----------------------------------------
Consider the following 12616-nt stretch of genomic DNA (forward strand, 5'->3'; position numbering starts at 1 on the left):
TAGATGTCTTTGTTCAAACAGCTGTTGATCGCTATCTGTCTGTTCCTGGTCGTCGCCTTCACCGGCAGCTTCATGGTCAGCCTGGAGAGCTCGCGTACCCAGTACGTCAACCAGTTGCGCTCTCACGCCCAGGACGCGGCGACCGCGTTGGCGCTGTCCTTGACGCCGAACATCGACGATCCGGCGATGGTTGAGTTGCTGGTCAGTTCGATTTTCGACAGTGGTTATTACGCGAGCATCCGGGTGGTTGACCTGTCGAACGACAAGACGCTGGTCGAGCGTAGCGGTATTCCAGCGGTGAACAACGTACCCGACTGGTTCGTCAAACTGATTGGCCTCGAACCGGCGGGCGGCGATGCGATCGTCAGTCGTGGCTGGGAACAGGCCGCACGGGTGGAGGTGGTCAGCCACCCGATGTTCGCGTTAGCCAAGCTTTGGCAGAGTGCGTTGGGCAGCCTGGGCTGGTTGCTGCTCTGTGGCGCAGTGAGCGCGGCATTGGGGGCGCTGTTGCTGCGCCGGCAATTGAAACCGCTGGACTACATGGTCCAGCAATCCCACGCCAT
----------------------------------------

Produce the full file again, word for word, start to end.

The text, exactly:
Consider the following 12616-nt stretch of genomic DNA (forward strand, 5'->3'; position numbering starts at 1 on the left):
TAGATGTCTTTGTTCAAACAGCTGTTGATCGCTATCTGTCTGTTCCTGGTCGTCGCCTTCACCGGCAGCTTCATGGTCAGCCTGGAGAGCTCGCGTACCCAGTACGTCAACCAGTTGCGCTCTCACGCCCAGGACGCGGCGACCGCGTTGGCGCTGTCCTTGACGCCGAACATCGACGATCCGGCGATGGTTGAGTTGCTGGTCAGTTCGATTTTCGACAGTGGTTATTACGCGAGCATCCGGGTGGTTGACCTGTCGAACGACAAGACGCTGGTCGAGCGTAGCGGTATTCCAGCGGTGAACAACGTACCCGACTGGTTCGTCAAACTGATTGGCCTCGAACCGGCGGGCGGCGATGCGATCGTCAGTCGTGGCTGGGAACAGGCCGCACGGGTGGAGGTGGTCAGCCACCCGATGTTCGCGTTAGCCAAGCTTTGGCAGAGTGCGTTGGGCAGCCTGGGCTGGTTGCTGCTCTGTGGCGCAGTGAGCGCGGCATTGGGGGCGCTGTTGCTGCGCCGGCAATTGAAACCGCTGGACTACATGGTCCAGCAATCCCACGCCAT